Native News Pick of the Month: The Disconnect between Philanthropy and Native American Food Sovereignty

This month, PWNA director of major gifts & partnerships Mark Ford offers his thoughts on our March ‘Native News Pick of the Month’: Funders want to help ensure Native food sovereignty. Many in those communities want philanthropy to do better via The Counter.

Commentary:


When I first began my work in partnership development and fundraising for Partnership with Native Americans (PWNA), I discovered there were few corporate and private foundations that provided funding support for tribes. The Counter recently published an article that touches on the issue of philanthropy in Native American communities. Since reading it, I’ve thought about how there are plenty of grant opportunities for programs that address food insecurity and local food access in urban and rural settings. However, there are few funding options for the same type of work in tribal communities.

I discovered that only 0.23% (less than a quarter of one percent) of all philanthropic funds in the U.S. are awarded to Native-led nonprofits, and on average, 0.4% (four-tenths of one percent) of total annual funding from foundations go to Native American communities and causes.  

Before PWNA can pursue funding from foundations, we need to educate people about the history of Native Americans that isn’t taught in schools. So, we began providing information about tribal governments, Native American food systems (pre- and post-colonization) and the effects of colonization on Native Americans. Even now, many foundations are unaware that U.S. government policies and historical events still perpetuate food insecurity, poor health and poverty in tribal communities. This shows us there are still misconceptions about Native Americans that need to be addressed within all levels of philanthropy.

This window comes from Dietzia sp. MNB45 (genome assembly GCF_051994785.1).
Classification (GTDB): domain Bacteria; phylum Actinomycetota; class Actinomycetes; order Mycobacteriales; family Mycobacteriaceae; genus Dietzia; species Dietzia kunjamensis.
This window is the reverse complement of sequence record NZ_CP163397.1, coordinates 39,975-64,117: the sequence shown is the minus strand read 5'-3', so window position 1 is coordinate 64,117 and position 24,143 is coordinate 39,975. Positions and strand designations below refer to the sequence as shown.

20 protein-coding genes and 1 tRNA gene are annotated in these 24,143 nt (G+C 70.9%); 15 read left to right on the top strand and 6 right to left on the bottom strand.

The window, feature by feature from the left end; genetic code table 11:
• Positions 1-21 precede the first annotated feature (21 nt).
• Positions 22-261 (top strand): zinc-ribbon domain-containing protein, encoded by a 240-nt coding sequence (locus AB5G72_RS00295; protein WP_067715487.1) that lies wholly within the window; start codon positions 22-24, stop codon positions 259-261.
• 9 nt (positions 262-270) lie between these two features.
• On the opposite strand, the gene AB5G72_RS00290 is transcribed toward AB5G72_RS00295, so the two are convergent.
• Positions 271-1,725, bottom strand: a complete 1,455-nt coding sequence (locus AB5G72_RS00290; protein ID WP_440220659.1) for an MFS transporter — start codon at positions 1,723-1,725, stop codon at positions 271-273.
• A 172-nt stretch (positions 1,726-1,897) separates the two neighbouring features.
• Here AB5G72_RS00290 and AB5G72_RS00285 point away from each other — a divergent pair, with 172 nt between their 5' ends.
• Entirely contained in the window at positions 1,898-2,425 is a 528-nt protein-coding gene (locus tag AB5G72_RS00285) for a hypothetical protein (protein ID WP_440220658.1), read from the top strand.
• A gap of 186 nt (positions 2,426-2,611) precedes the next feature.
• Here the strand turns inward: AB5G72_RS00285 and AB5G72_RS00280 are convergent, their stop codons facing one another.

Recently, we implemented additional ways to teach both current and potential donors about tribes. We’re also developing more materials to educate funders, nonprofit partners and state/federal partners on the history of Native food systems. PWNA has been able to arrange reservation visits for donors where they can meet tribal partners who are involved in gardening, beginner farmer/rancher programs, local farmers markets and other projects that promote Native American traditional food systems. This has inspired major foundations to shift their focus and include tribes as a priority or embrace equity and inclusion in their grant programs. 

PWNA also has been able to foster cohorts of Native food practitioners, producers and nonprofits who are committed to supporting local Native American Food Sovereignty initiatives. These coalitions are committed to addressing food insecurity together by sharing best practices, resources and information. Dr. Janie Simms Hipp, CEO of the Native American Agricultural Fund and founder of the Indigenous Food & Agriculture Initiative, taught me that tribes and Native serving nonprofits, such as PWNA, need to come together. Much like a pack of wolves, we should work together to hunt for resources and share the spoils.

Even if foundations would invest just 1 full percent of their giving to Native causes, it would create lasting changes for tribal communities. However, Native-led nonprofits and tribes must continue to educate foundations about the real history of Native Americans, dispel misconceptions and invite funders to visit tribal communities. That way, funders can see firsthand how citizens are actively addressing food insecurity and restoring traditional food systems to promote better nutrition and health for generations to come.

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